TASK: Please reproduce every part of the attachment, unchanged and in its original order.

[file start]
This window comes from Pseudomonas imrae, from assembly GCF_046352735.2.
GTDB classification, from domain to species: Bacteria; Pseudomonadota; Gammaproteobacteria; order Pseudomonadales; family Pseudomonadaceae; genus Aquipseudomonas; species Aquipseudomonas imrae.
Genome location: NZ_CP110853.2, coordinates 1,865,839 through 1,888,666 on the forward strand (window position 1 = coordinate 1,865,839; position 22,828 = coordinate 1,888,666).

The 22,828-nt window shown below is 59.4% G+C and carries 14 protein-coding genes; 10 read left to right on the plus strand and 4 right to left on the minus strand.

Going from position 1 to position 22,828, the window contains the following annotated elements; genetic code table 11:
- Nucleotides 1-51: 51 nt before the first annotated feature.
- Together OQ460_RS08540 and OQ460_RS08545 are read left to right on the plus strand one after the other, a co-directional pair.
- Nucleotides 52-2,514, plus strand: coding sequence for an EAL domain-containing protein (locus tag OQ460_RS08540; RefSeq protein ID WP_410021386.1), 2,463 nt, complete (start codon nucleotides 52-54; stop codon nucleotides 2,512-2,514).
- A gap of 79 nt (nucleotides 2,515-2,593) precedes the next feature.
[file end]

This window comes from Pseudomonas imrae, from assembly GCF_046352735.2.
GTDB classification, from domain to species: Bacteria; Pseudomonadota; Gammaproteobacteria; order Pseudomonadales; family Pseudomonadaceae; genus Aquipseudomonas; species Aquipseudomonas imrae.
Genome location: NZ_CP110853.2, coordinates 1,865,839 through 1,888,666 on the forward strand (window position 1 = coordinate 1,865,839; position 22,828 = coordinate 1,888,666).

The 22,828-nt window shown below is 59.4% G+C and carries 14 protein-coding genes; 10 read left to right on the plus strand and 4 right to left on the minus strand.

Going from position 1 to position 22,828, the window contains the following annotated elements; genetic code table 11:
- Nucleotides 1-51: 51 nt before the first annotated feature.
- Together OQ460_RS08540 and OQ460_RS08545 are read left to right on the plus strand one after the other, a co-directional pair.
- Nucleotides 52-2,514, plus strand: coding sequence for an EAL domain-containing protein (locus tag OQ460_RS08540; RefSeq protein ID WP_410021386.1), 2,463 nt, complete (start codon nucleotides 52-54; stop codon nucleotides 2,512-2,514).
- A gap of 79 nt (nucleotides 2,515-2,593) precedes the next feature.